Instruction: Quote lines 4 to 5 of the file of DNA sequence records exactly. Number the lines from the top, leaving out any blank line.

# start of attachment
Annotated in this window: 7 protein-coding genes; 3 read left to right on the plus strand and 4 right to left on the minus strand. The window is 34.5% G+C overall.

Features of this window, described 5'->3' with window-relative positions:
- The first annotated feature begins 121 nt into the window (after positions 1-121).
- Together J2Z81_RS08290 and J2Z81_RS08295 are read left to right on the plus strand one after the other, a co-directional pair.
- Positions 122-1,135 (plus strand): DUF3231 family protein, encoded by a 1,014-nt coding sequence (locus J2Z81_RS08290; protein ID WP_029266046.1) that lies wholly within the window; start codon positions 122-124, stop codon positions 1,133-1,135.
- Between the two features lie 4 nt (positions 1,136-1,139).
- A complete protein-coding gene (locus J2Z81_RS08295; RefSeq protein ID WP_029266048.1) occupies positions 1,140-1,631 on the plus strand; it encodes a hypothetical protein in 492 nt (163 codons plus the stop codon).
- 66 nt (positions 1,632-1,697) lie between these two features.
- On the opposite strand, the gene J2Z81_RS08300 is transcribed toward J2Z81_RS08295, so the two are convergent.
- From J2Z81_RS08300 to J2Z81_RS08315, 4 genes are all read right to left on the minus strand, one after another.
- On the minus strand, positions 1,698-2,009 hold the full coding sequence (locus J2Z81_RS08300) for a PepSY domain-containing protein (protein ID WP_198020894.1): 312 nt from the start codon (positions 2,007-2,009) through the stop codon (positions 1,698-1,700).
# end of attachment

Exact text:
- Together J2Z81_RS08290 and J2Z81_RS08295 are read left to right on the plus strand one after the other, a co-directional pair.
- Positions 122-1,135 (plus strand): DUF3231 family protein, encoded by a 1,014-nt coding sequence (locus J2Z81_RS08290; protein ID WP_029266046.1) that lies wholly within the window; start codon positions 122-124, stop codon positions 1,133-1,135.